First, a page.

Tackling obesity is one of the major contemporary public health policy challenges and is vital in terms of addressing health inequalities.
To systematically review the effectiveness of interventions (individual, community and societal) in reducing socioeconomic inequalities in obesity among (1) children aged 0–18 years (including prenatal) and (2) adults aged ≥18 years, in any setting, in any country, and (3) to establish how such interventions are organised, implemented and delivered.
Nine electronic databases including MEDLINE, EMBASE, Cumulative Index to Nursing and Allied Health Literature, PsycINFO and NHS Economic Evaluation Database were searched from database start date to 10 October 2011 (child review) and to 11 October 2012 (adult review). We did not exclude papers on the basis of language, country or publication date. We supplemented these searches with website and grey literature searches.
Preferred Reporting Items for Systematic Reviews and Meta-Analyses (PRISMA) guidelines were followed. Experimental studies and observational studies with a duration of at least 12 weeks were included. The reviews considered strategies that might reduce existing inequalities in the prevalence of obesity [i.e. effective targeted interventions or universal interventions that work more effectively in low socioeconomic status (SES) groups] as well as those interventions that might prevent the development of inequalities in obesity (i.e. universal interventions that work equally along the SES gradient). Interventions that involved drugs or surgery and laboratory-based studies were excluded from the reviews. The initial screening of titles and abstracts was conducted by one reviewer with a random 10% of the sample checked by a second reviewer. Data extraction was conducted by one reviewer and independently checked by a second reviewer. The methodological quality of the included studies was appraised independently by two reviewers. Meta-analysis and narrative synthesis were conducted focusing on the ‘best-available’ evidence for each intervention type (defined in terms of study design and quality).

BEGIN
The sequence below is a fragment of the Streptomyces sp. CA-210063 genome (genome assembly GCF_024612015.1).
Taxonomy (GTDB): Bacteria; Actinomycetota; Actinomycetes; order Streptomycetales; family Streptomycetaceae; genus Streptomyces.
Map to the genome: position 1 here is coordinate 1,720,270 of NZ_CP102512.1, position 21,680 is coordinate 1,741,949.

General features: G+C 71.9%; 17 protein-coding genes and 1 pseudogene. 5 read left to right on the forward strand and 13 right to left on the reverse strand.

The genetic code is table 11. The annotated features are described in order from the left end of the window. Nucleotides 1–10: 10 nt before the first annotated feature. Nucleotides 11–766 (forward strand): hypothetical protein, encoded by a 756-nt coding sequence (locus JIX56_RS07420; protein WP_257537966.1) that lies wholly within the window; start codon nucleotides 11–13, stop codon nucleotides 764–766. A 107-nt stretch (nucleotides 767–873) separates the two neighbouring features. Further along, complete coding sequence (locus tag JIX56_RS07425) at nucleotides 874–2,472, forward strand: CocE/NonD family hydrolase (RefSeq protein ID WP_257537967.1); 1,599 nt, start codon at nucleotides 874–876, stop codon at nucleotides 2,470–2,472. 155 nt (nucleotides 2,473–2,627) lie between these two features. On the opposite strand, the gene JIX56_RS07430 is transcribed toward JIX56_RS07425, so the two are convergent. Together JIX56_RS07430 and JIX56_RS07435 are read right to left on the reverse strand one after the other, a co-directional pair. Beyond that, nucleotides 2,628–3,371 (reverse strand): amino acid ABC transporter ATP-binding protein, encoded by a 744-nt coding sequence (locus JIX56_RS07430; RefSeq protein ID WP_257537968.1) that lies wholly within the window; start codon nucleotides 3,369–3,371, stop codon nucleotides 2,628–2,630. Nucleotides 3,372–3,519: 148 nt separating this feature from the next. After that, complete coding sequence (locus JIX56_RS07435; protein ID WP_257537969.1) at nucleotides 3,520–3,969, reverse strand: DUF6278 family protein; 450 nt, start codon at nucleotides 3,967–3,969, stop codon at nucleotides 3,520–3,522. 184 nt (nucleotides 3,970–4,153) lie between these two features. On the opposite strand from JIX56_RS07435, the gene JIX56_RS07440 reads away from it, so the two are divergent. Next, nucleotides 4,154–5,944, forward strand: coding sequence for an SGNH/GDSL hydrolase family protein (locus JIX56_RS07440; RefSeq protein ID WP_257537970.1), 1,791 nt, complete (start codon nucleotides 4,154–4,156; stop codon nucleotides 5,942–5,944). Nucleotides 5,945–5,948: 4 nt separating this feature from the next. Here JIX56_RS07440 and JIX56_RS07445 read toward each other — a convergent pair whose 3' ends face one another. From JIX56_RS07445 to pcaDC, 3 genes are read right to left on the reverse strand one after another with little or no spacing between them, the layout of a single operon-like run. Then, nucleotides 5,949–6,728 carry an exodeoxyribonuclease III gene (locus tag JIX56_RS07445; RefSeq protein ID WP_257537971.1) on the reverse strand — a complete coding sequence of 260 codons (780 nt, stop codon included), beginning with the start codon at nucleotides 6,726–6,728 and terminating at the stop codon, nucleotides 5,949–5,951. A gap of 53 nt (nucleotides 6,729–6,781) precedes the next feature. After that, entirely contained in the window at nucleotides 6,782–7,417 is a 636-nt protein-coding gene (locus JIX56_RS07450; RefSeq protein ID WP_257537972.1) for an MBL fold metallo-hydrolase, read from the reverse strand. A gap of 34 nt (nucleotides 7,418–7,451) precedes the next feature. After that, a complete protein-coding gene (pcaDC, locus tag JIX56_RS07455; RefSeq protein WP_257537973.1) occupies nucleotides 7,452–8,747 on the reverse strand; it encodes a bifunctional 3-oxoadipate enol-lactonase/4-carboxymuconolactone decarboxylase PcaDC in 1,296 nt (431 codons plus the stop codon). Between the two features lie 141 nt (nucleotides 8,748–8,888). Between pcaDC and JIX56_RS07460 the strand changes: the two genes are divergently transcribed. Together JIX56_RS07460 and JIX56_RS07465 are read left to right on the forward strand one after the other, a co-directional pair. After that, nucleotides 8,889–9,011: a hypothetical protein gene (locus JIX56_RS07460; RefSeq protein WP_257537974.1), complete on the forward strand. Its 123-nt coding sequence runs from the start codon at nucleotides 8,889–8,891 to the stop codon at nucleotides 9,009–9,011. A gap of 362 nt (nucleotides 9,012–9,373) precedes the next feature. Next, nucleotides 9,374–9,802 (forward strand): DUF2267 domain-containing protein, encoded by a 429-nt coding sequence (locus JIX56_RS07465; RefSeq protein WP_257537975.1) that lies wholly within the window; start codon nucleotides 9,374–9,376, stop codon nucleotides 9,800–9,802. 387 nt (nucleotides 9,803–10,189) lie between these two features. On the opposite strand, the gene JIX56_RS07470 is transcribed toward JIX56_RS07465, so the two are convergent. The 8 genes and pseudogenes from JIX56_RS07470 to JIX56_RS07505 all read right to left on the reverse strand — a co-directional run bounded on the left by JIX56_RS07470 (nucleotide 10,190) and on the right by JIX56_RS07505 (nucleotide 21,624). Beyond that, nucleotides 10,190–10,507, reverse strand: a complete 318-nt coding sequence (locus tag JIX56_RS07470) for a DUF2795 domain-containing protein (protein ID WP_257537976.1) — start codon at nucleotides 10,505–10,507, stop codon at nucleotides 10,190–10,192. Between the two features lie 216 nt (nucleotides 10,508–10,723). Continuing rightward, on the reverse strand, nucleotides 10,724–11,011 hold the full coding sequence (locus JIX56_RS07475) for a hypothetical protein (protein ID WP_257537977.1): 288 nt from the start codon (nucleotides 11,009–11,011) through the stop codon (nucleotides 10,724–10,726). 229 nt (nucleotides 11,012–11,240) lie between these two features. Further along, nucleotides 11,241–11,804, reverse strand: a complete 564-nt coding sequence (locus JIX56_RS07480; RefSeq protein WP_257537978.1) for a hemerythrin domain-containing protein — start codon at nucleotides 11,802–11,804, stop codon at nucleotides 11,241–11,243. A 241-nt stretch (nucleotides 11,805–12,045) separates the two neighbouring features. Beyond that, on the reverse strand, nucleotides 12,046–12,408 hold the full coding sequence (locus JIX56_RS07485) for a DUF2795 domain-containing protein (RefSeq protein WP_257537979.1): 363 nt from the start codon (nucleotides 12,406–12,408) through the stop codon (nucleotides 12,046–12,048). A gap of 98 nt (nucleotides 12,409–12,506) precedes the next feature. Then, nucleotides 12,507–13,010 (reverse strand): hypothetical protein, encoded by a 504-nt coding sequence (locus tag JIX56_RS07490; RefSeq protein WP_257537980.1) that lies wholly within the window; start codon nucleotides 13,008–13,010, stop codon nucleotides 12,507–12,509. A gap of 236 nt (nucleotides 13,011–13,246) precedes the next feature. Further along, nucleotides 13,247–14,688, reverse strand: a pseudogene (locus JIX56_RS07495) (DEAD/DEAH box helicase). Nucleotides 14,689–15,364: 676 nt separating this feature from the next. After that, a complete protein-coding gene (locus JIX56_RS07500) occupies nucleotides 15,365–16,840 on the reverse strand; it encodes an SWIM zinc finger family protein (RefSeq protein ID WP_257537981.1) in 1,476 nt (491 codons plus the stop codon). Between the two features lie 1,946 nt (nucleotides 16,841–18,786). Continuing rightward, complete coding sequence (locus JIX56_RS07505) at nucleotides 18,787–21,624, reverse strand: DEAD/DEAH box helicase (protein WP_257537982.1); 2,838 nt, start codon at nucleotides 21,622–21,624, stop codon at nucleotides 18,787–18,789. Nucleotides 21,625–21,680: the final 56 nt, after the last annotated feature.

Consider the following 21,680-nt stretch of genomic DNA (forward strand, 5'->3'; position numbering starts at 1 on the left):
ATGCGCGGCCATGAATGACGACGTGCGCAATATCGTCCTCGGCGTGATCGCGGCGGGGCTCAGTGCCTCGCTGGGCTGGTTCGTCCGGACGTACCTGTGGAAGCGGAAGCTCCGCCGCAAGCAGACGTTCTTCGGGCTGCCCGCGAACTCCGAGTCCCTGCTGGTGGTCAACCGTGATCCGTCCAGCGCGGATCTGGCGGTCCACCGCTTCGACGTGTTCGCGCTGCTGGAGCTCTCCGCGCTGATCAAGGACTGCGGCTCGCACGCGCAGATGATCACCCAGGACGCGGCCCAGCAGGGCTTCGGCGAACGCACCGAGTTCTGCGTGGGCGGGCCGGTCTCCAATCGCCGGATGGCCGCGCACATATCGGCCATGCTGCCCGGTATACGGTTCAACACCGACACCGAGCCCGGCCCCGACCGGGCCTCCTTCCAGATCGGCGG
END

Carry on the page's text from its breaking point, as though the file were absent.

Of 56,967 papers of inequalities in obesity in children, 76 studies (85 papers) were included, and of 70,730 papers of inequalities in obesity in adults, 103 studies (103 papers) were included. These studies suggested that interventions that aim to prevent, reduce or manage obesity do not increase inequalities. For children, there was most evidence of effectiveness for targeted school-delivered, environmental and empowerment interventions. For adults, there was most evidence of effectiveness for primary care-delivered tailored weight loss and community-based weight loss interventions, at least in the short term among low-income women. There were few studies of appropriate design that could be included on societal-level interventions, a clear limitation of the evidence base found.
The reviews located few evaluations of societal-level interventions and this was probably because they included only experimental study designs. The quality assessment tool, although described as a tool for public health interventions, seemed to favour those that followed a more clinical model. The implementation tool was practical but enabled only a brief summary of implementation factors to be made. Most of the studies synthesised in the reviews were from outside the UK and related to women.
The reviews have found some evidence of interventions with the potential to reduce SES inequalities in obesity and that obesity management interventions do not increase health inequalities. More experimental studies of the effectiveness and cost-effectiveness of interventions (particularly at the societal level) to reduce inequalities in obesity, particularly among adolescents and adult men in the UK, are needed.